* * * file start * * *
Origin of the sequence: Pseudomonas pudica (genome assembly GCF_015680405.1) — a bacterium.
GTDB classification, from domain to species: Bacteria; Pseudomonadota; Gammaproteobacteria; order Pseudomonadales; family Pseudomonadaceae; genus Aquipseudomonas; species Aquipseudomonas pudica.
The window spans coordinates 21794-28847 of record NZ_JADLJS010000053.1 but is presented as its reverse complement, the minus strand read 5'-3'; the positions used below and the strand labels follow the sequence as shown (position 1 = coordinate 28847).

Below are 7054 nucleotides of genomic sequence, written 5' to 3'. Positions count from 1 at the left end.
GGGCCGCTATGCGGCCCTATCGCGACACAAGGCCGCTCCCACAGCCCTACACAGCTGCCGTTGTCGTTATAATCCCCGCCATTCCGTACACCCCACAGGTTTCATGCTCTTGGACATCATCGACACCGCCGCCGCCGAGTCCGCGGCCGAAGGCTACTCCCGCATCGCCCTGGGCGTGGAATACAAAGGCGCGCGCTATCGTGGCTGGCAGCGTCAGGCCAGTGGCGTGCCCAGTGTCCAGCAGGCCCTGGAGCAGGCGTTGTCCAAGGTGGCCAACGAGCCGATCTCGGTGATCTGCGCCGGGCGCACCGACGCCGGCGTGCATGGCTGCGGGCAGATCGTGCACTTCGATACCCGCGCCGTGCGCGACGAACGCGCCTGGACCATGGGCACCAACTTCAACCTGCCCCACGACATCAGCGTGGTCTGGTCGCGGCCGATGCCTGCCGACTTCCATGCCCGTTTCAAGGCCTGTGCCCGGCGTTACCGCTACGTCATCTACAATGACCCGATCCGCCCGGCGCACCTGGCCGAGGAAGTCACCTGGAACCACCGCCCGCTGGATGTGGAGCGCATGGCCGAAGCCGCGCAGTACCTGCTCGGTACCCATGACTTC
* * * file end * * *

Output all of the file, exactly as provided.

Origin of the sequence: Pseudomonas pudica (genome assembly GCF_015680405.1) — a bacterium.
GTDB classification, from domain to species: Bacteria; Pseudomonadota; Gammaproteobacteria; order Pseudomonadales; family Pseudomonadaceae; genus Aquipseudomonas; species Aquipseudomonas pudica.
The window spans coordinates 21794-28847 of record NZ_JADLJS010000053.1 but is presented as its reverse complement, the minus strand read 5'-3'; the positions used below and the strand labels follow the sequence as shown (position 1 = coordinate 28847).

Below are 7054 nucleotides of genomic sequence, written 5' to 3'. Positions count from 1 at the left end.
GGGCCGCTATGCGGCCCTATCGCGACACAAGGCCGCTCCCACAGCCCTACACAGCTGCCGTTGTCGTTATAATCCCCGCCATTCCGTACACCCCACAGGTTTCATGCTCTTGGACATCATCGACACCGCCGCCGCCGAGTCCGCGGCCGAAGGCTACTCCCGCATCGCCCTGGGCGTGGAATACAAAGGCGCGCGCTATCGTGGCTGGCAGCGTCAGGCCAGTGGCGTGCCCAGTGTCCAGCAGGCCCTGGAGCAGGCGTTGTCCAAGGTGGCCAACGAGCCGATCTCGGTGATCTGCGCCGGGCGCACCGACGCCGGCGTGCATGGCTGCGGGCAGATCGTGCACTTCGATACCCGCGCCGTGCGCGACGAACGCGCCTGGACCATGGGCACCAACTTCAACCTGCCCCACGACATCAGCGTGGTCTGGTCGCGGCCGATGCCTGCCGACTTCCATGCCCGTTTCAAGGCCTGTGCCCGGCGTTACCGCTACGTCATCTACAATGACCCGATCCGCCCGGCGCACCTGGCCGAGGAAGTCACCTGGAACCACCGCCCGCTGGATGTGGAGCGCATGGCCGAAGCCGCGCAGTACCTGCTCGGTACCCATGACTTC